How Insurers Are Harming Poz People

MONEY DRUGS

Many insurance plans, employers and pharmacy benefit managers (PMBs) are limiting access to essential medicines to treat HIV, Hepatitis C and other serious diseases. Some plans are preventing manufacturer co-pay assistance contributions from counting toward a beneficiary’s deductible and maximum out-of-pocket spending limits.

Copay accumulator or accumulator adjustment programs are relatively new policies used by some pharmacy benefit managers and insurers to prohibit consumers from using manufacturer copayment cards or other forms of manufacturer assistance to pay down a patient’s deductible or out-of-pocket maximum. This policy change is being implemented with no prior notice to consumers.  They often find out about the change after they have incurred steep prescription bills that they legitimately assumed would be ameliorated by the co-pay assistance contributions, as they have in the past. This can leave patients unable to afford the medicines they need. 

As someone with expertise in HIV care, I know that uninterrupted adherence to an antiretroviral regimen not only preserves the health of someone living with HIV but also lowers the amount of HIV in the person’s blood to such an extent that he or she cannot transmit the virus. If HIV is undetectable in a patient’s blood (as a result of taking medication), they are unable to transmit the virus to others.  But this only occurs if the person stays on the prescribed regimen consistently, without interruption.

The CDC and the FDA have also recently verified that HIV negative people can be protected from HIV by taking an antiretroviral regimen known as Pre-Exposure Prophylaxis (or PrEP). Daily adherence to PrEP without interruption reduces a person’s risk of HIV acquisition, if exposed, by up to 99 percent.

Antiretroviral drugs – when consistently used as prescribed – can essentially stop the transmission and acquisition of HIV. But the imposition of co-pay accumulator programs put the price of antiretroviral drugs out of many consumers’ reach – thus compromising both patient health and public health efforts to end the epidemic.

Even for people with private or employer-based insurance, medication costs are an increasingly serious limiting factor for health care. In place of “first dollar coverage” for prescriptions, plans increasingly require customers to both meet sizable deductibles and then pay co-insurance rates as high as 50 percent after the deductible is met.  Some consumers now have the added distress of finding out (without warning) that the value of the manufacturers’ co-pay assistance cards – on which they relied to make ends meet -- are no longer applied to their deductible. For many, the loss of co-pay assistance renders them unable to afford their daily medications. Since no generic alternatives are available for most HIV drugs, the impact of this development for people with or at risk of HIV is most threatening.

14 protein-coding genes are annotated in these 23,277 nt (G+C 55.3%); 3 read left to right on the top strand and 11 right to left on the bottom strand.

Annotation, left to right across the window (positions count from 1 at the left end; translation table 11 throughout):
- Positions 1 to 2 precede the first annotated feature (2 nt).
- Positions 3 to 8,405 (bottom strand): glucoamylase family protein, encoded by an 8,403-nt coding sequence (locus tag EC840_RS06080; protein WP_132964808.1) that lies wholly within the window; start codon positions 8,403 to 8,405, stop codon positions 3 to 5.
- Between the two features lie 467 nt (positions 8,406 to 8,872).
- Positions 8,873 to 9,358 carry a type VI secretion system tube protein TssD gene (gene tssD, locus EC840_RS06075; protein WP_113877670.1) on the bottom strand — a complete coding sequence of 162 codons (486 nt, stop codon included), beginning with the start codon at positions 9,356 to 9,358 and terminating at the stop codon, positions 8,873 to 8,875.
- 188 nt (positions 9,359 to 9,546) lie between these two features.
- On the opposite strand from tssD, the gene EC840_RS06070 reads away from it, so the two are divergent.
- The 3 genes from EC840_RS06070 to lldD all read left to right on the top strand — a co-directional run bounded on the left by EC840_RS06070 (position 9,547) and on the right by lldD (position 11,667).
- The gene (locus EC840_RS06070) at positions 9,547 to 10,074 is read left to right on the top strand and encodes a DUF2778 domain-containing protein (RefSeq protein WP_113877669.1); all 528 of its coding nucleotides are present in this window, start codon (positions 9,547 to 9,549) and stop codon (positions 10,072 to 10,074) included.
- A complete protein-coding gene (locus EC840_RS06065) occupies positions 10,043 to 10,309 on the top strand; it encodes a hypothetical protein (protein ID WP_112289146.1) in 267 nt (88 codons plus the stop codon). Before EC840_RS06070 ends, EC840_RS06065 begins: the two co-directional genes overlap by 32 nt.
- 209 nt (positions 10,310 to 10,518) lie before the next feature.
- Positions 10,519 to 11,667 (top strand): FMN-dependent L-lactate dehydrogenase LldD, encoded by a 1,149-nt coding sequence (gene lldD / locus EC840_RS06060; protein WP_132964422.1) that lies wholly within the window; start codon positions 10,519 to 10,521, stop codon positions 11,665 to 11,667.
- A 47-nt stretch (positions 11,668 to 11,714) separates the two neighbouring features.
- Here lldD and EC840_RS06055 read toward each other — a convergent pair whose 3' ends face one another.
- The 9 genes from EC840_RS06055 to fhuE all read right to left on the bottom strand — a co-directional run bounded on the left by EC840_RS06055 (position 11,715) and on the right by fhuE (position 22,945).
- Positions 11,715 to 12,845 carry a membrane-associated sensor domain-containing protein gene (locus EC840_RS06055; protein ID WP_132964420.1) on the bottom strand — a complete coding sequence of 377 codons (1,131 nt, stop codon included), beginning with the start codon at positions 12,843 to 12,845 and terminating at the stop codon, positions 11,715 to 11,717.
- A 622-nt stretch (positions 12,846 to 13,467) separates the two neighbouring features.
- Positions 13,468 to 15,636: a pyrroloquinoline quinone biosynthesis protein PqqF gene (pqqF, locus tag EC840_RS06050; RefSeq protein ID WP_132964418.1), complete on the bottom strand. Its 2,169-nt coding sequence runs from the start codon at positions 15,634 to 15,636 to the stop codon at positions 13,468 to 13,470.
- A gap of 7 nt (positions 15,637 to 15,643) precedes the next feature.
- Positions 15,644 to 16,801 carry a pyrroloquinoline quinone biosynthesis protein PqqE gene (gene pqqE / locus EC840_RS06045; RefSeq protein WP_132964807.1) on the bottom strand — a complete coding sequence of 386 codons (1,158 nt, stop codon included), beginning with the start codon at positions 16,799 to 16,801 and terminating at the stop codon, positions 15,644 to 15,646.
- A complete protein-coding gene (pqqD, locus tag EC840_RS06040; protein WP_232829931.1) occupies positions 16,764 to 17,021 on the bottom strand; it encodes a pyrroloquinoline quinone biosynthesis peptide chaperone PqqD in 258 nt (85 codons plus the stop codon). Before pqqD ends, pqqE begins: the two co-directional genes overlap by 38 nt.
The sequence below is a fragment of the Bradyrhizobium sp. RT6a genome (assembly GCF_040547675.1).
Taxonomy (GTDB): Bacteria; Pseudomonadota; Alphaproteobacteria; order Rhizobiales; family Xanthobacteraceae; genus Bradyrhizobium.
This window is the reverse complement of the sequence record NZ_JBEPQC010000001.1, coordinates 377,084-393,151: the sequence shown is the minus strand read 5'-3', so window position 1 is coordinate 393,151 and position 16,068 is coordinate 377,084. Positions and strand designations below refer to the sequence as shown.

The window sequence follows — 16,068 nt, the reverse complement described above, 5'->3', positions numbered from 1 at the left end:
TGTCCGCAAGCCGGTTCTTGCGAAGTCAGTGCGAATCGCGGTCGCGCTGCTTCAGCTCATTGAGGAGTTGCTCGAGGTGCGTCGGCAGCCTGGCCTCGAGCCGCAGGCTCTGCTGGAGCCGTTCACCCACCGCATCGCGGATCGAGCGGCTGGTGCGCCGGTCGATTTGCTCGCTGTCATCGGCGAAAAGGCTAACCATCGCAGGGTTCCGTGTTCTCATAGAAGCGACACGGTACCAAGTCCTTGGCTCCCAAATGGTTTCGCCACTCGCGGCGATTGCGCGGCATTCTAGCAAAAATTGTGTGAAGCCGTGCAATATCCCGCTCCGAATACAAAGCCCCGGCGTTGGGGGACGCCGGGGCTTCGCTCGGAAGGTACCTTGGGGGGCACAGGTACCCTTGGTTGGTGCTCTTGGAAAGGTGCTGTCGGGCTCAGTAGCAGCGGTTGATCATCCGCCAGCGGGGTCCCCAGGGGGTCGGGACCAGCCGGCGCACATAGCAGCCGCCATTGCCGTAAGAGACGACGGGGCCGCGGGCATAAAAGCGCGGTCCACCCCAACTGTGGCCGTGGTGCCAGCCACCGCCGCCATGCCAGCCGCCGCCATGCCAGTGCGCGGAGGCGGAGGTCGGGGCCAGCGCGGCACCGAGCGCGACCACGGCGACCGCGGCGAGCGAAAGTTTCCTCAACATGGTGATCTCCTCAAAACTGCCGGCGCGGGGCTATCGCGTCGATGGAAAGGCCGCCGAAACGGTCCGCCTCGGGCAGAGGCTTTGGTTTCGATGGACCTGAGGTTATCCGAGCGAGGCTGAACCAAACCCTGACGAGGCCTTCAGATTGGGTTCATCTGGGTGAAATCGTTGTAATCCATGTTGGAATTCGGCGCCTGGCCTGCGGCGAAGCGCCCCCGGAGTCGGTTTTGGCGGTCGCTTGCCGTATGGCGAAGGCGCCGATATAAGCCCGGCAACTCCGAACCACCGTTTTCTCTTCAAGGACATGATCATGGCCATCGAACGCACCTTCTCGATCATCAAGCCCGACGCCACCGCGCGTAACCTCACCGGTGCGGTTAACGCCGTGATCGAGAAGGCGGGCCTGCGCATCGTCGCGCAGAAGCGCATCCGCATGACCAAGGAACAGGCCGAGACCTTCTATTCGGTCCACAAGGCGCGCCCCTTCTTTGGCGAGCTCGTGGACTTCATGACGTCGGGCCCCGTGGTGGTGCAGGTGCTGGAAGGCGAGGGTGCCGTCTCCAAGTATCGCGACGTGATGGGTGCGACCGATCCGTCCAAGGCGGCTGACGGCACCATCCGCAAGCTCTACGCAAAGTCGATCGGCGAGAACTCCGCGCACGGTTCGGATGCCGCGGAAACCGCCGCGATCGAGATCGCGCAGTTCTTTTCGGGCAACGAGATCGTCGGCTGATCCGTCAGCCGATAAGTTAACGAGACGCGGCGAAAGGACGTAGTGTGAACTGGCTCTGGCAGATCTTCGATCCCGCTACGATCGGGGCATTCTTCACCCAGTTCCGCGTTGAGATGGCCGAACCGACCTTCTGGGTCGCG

Most insurance plans have not adequately informed their beneficiaries of the existence of co-pay accumulators and the fact that they may be able to avoid them by choosing not to use specialty pharmacies and going, instead, to brick-and-mortar pharmacies where the co-pay accumulator practices do not apply. That strategy, unfortunately, is not possible under all insurance plans. Without this information and advance notice about co-pay accumulators and how they work, consumers are at high risk for experiencing gaps in therapy and financial harm due to these arbitrary and discriminatory practices.

 

 

For more information on this, please contact the American Academy of HIV Medicine.  You can reach the Academy’s Director of Public Policy, Anna Forbes, by e-mail at [email protected] or by phone at 202-659-0699, ext. 18.

 

 

 

 

  

 

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